Yesterday marked the anniversary of the publication Edgar Allan Poe‘s classic, creepy poem “The Raven.” Although there is some dispute, the first publication of the work is generally attributed to The New York Mirror. The poem made Poe a star, but sadly, not a fortune.
In the poem, a raven continuously visits a man who has been unlucky in love. The object of his affections, a woman named “Lenore” has been lost to him evermore. The poem’s internal rhymes and alliteration, along with its spooky, supernatural content made its lines easy to remember and it soon became incredibly popular.
Once upon a midnight dreary, while I pondered, weak and weary,
Over many a quaint and curious volume of forgotten lore —
While I nodded, nearly napping, suddenly there came a tapping,
As of some one gently rapping, rapping at my chamber door.
“‘Tis some visiter,” I muttered, “tapping at my chamber door —
Only this and nothing more.”
to render it manifest that no one point in its composition is referrible [sic] either to accident or intuition — that the work proceeded, step by step, to its completion with the precision and rigid consequence of a mathematical problem.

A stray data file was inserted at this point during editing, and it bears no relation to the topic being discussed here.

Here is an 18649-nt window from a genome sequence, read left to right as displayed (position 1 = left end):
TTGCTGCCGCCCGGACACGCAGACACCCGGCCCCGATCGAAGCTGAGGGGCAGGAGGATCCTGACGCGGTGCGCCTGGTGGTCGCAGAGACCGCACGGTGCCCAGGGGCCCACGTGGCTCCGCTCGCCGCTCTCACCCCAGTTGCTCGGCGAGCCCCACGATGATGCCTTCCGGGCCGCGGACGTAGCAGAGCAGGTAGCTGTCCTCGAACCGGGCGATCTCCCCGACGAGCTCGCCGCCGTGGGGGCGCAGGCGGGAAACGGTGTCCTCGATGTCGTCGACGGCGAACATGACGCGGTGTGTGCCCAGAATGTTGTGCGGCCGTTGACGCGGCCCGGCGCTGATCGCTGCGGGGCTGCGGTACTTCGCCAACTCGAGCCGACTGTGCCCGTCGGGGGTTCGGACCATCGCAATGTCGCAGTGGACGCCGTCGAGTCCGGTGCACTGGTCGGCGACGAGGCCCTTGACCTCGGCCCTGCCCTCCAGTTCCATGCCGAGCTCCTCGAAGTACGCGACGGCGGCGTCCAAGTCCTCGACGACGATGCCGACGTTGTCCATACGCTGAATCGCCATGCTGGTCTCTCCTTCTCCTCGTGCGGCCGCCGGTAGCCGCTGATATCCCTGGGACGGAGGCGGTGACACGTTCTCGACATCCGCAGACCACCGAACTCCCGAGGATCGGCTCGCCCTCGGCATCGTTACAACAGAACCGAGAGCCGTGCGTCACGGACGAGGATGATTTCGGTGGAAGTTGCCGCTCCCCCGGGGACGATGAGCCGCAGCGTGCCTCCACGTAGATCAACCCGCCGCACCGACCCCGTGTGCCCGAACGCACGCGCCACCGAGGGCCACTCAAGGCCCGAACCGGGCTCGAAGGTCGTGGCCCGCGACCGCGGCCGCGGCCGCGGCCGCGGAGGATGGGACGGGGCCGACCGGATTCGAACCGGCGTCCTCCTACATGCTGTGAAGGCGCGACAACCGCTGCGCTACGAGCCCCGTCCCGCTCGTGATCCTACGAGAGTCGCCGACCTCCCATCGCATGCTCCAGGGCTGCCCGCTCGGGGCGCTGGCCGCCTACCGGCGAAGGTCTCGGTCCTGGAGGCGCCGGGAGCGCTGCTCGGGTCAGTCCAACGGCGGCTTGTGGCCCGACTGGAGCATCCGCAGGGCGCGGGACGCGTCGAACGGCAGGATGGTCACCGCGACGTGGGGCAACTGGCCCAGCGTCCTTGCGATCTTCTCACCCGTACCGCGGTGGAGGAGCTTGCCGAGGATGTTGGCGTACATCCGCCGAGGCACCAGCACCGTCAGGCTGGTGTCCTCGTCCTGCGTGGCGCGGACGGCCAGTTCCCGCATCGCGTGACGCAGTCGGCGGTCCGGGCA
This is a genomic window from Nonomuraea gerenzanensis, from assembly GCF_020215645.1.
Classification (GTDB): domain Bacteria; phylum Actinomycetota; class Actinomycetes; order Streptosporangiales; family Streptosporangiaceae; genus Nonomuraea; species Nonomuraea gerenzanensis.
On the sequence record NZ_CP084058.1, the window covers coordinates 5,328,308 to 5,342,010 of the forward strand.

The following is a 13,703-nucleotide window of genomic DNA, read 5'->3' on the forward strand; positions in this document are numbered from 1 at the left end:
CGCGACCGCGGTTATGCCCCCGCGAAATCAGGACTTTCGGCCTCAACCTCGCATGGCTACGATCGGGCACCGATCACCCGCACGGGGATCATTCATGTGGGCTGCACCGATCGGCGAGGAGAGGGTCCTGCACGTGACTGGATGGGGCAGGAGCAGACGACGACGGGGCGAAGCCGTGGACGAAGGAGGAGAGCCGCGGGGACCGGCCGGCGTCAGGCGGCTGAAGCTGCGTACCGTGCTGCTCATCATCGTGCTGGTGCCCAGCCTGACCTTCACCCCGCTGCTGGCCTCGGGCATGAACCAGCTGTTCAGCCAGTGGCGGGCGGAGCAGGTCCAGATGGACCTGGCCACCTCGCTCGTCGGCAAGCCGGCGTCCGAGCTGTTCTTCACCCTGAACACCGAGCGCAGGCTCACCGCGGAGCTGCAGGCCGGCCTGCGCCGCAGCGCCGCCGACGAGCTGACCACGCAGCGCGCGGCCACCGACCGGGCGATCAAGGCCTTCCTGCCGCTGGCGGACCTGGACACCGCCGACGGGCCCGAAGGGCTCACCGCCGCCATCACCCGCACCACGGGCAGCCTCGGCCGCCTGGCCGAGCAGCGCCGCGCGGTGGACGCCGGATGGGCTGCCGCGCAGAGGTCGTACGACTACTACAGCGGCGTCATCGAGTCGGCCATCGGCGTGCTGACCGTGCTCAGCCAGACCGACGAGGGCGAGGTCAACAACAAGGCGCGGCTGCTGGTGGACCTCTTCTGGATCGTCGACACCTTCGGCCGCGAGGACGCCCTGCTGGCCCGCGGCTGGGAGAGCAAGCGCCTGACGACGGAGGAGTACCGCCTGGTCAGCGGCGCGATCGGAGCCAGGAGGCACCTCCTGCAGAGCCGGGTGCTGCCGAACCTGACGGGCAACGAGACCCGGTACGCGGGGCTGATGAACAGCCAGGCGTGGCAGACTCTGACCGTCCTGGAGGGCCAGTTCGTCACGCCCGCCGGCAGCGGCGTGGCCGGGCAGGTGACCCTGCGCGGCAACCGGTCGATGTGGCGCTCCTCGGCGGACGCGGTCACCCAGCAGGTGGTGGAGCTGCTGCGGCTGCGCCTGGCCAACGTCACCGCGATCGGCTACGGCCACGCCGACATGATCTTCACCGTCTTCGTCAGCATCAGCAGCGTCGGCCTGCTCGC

Let us dismiss, as irrelevant to the poem per se, the circumstance — or say the necessity — which, in the first place, gave rise to the intention of composing a poem that should suit at once the popular and the critical taste.
Poe’s formula obviously worked, as it is still popular with both critics and the public alike to this day.
Feeling like you want a little fright? Take a listen to the perennially creepy Christopher Walken read the poem in its entirety: